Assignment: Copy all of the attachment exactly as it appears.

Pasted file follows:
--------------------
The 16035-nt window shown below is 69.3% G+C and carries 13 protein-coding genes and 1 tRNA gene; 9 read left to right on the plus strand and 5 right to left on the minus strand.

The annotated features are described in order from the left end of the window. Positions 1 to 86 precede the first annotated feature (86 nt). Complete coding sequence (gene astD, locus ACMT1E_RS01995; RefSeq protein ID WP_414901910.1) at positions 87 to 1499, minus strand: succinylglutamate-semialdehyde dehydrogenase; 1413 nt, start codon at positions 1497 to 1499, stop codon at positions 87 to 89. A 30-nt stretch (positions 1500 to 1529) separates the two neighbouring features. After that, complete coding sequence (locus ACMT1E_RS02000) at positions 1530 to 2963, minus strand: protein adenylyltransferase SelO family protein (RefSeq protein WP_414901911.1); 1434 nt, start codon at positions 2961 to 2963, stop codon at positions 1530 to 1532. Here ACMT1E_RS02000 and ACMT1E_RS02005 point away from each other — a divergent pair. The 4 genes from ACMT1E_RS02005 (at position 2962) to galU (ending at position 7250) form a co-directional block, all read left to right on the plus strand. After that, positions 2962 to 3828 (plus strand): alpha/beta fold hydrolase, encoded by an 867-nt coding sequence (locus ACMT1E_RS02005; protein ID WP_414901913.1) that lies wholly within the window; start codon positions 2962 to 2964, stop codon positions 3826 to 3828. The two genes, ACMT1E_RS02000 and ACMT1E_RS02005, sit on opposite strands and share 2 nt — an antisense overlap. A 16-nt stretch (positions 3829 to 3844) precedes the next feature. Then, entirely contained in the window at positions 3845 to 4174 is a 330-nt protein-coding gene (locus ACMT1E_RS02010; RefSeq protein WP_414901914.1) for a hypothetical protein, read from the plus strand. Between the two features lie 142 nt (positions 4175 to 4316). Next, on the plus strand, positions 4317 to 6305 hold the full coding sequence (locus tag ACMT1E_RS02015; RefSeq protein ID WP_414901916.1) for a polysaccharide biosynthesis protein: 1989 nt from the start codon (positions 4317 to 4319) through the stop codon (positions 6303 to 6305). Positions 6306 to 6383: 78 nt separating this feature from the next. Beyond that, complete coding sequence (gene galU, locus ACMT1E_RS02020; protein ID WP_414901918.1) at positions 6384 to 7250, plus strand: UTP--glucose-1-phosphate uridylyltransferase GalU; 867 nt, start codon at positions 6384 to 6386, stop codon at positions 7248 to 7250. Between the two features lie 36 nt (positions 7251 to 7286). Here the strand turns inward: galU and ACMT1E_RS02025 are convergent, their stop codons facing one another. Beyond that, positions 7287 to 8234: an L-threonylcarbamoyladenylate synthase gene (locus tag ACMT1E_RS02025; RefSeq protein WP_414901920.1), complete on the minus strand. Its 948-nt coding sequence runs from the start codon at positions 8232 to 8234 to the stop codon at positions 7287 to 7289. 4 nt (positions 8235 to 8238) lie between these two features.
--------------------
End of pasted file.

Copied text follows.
The 16035-nt window shown below is 69.3% G+C and carries 13 protein-coding genes and 1 tRNA gene; 9 read left to right on the plus strand and 5 right to left on the minus strand.

The annotated features are described in order from the left end of the window. Positions 1 to 86 precede the first annotated feature (86 nt). Complete coding sequence (gene astD, locus ACMT1E_RS01995; RefSeq protein ID WP_414901910.1) at positions 87 to 1499, minus strand: succinylglutamate-semialdehyde dehydrogenase; 1413 nt, start codon at positions 1497 to 1499, stop codon at positions 87 to 89. A 30-nt stretch (positions 1500 to 1529) separates the two neighbouring features. After that, complete coding sequence (locus ACMT1E_RS02000) at positions 1530 to 2963, minus strand: protein adenylyltransferase SelO family protein (RefSeq protein WP_414901911.1); 1434 nt, start codon at positions 2961 to 2963, stop codon at positions 1530 to 1532. Here ACMT1E_RS02000 and ACMT1E_RS02005 point away from each other — a divergent pair. The 4 genes from ACMT1E_RS02005 (at position 2962) to galU (ending at position 7250) form a co-directional block, all read left to right on the plus strand. After that, positions 2962 to 3828 (plus strand): alpha/beta fold hydrolase, encoded by an 867-nt coding sequence (locus ACMT1E_RS02005; protein ID WP_414901913.1) that lies wholly within the window; start codon positions 2962 to 2964, stop codon positions 3826 to 3828. The two genes, ACMT1E_RS02000 and ACMT1E_RS02005, sit on opposite strands and share 2 nt — an antisense overlap. A 16-nt stretch (positions 3829 to 3844) precedes the next feature. Then, entirely contained in the window at positions 3845 to 4174 is a 330-nt protein-coding gene (locus ACMT1E_RS02010; RefSeq protein WP_414901914.1) for a hypothetical protein, read from the plus strand. Between the two features lie 142 nt (positions 4175 to 4316). Next, on the plus strand, positions 4317 to 6305 hold the full coding sequence (locus tag ACMT1E_RS02015; RefSeq protein ID WP_414901916.1) for a polysaccharide biosynthesis protein: 1989 nt from the start codon (positions 4317 to 4319) through the stop codon (positions 6303 to 6305). Positions 6306 to 6383: 78 nt separating this feature from the next. Beyond that, complete coding sequence (gene galU, locus ACMT1E_RS02020; protein ID WP_414901918.1) at positions 6384 to 7250, plus strand: UTP--glucose-1-phosphate uridylyltransferase GalU; 867 nt, start codon at positions 6384 to 6386, stop codon at positions 7248 to 7250. Between the two features lie 36 nt (positions 7251 to 7286). Here the strand turns inward: galU and ACMT1E_RS02025 are convergent, their stop codons facing one another. Beyond that, positions 7287 to 8234: an L-threonylcarbamoyladenylate synthase gene (locus tag ACMT1E_RS02025; RefSeq protein WP_414901920.1), complete on the minus strand. Its 948-nt coding sequence runs from the start codon at positions 8232 to 8234 to the stop codon at positions 7287 to 7289. 4 nt (positions 8235 to 8238) lie between these two features.